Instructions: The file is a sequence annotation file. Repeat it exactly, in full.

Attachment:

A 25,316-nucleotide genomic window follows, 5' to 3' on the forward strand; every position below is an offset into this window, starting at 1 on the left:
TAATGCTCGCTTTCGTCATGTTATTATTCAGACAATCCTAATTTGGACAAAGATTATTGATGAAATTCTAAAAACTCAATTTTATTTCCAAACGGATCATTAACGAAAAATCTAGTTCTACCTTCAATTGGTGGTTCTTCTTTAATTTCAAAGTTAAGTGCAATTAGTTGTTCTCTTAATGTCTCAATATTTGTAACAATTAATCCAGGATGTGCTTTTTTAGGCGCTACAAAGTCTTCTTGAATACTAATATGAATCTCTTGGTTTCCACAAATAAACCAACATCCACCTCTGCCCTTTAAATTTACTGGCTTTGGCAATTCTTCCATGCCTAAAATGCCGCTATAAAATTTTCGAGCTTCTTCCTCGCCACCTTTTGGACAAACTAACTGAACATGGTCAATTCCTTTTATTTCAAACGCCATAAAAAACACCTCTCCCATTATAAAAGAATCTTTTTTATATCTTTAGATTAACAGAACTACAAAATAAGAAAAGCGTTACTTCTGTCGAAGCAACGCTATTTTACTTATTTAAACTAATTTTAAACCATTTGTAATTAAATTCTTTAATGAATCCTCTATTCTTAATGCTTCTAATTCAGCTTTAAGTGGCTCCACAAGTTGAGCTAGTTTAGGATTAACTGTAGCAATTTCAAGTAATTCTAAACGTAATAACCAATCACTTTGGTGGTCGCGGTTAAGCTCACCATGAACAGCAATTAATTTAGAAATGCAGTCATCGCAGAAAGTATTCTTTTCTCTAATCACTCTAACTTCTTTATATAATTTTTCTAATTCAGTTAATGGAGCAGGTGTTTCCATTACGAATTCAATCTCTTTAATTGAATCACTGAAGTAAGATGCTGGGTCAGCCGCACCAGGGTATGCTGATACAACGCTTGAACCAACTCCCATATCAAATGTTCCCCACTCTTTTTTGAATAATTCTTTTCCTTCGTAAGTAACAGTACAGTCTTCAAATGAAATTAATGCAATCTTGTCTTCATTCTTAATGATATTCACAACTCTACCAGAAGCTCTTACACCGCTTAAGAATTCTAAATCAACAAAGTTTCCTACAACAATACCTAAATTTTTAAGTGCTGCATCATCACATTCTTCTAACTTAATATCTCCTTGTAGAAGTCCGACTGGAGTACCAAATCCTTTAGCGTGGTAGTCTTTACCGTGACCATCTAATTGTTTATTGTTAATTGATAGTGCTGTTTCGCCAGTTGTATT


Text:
A 25,316-nucleotide genomic window follows, 5' to 3' on the forward strand; every position below is an offset into this window, starting at 1 on the left:
TAATGCTCGCTTTCGTCATGTTATTATTCAGACAATCCTAATTTGGACAAAGATTATTGATGAAATTCTAAAAACTCAATTTTATTTCCAAACGGATCATTAACGAAAAATCTAGTTCTACCTTCAATTGGTGGTTCTTCTTTAATTTCAAAGTTAAGTGCAATTAGTTGTTCTCTTAATGTCTCAATATTTGTAACAATTAATCCAGGATGTGCTTTTTTAGGCGCTACAAAGTCTTCTTGAATACTAATATGAATCTCTTGGTTTCCACAAATAAACCAACATCCACCTCTGCCCTTTAAATTTACTGGCTTTGGCAATTCTTCCATGCCTAAAATGCCGCTATAAAATTTTCGAGCTTCTTCCTCGCCACCTTTTGGACAAACTAACTGAACATGGTCAATTCCTTTTATTTCAAACGCCATAAAAAACACCTCTCCCATTATAAAAGAATCTTTTTTATATCTTTAGATTAACAGAACTACAAAATAAGAAAAGCGTTACTTCTGTCGAAGCAACGCTATTTTACTTATTTAAACTAATTTTAAACCATTTGTAATTAAATTCTTTAATGAATCCTCTATTCTTAATGCTTCTAATTCAGCTTTAAGTGGCTCCACAAGTTGAGCTAGTTTAGGATTAACTGTAGCAATTTCAAGTAATTCTAAACGTAATAACCAATCACTTTGGTGGTCGCGGTTAAGCTCACCATGAACAGCAATTAATTTAGAAATGCAGTCATCGCAGAAAGTATTCTTTTCTCTAATCACTCTAACTTCTTTATATAATTTTTCTAATTCAGTTAATGGAGCAGGTGTTTCCATTACGAATTCAATCTCTTTAATTGAATCACTGAAGTAAGATGCTGGGTCAGCCGCACCAGGGTATGCTGATACAACGCTTGAACCAACTCCCATATCAAATGTTCCCCACTCTTTTTTGAATAATTCTTTTCCTTCGTAAGTAACAGTACAGTCTTCAAATGAAATTAATGCAATCTTGTCTTCATTCTTAATGATATTCACAACTCTACCAGAAGCTCTTACACCGCTTAAGAATTCTAAATCAACAAAGTTTCCTACAACAATACCTAAATTTTTAAGTGCTGCATCATCACATTCTTCTAACTTAATATCTCCTTGTAGAAGTCCGACTGGAGTACCAAATCCTTTAGCGTGGTAGTCTTTACCGTGACCATCTAATTGTTTATTGTTAATTGATAGTGCTGTTTCGCCAGTTGTATT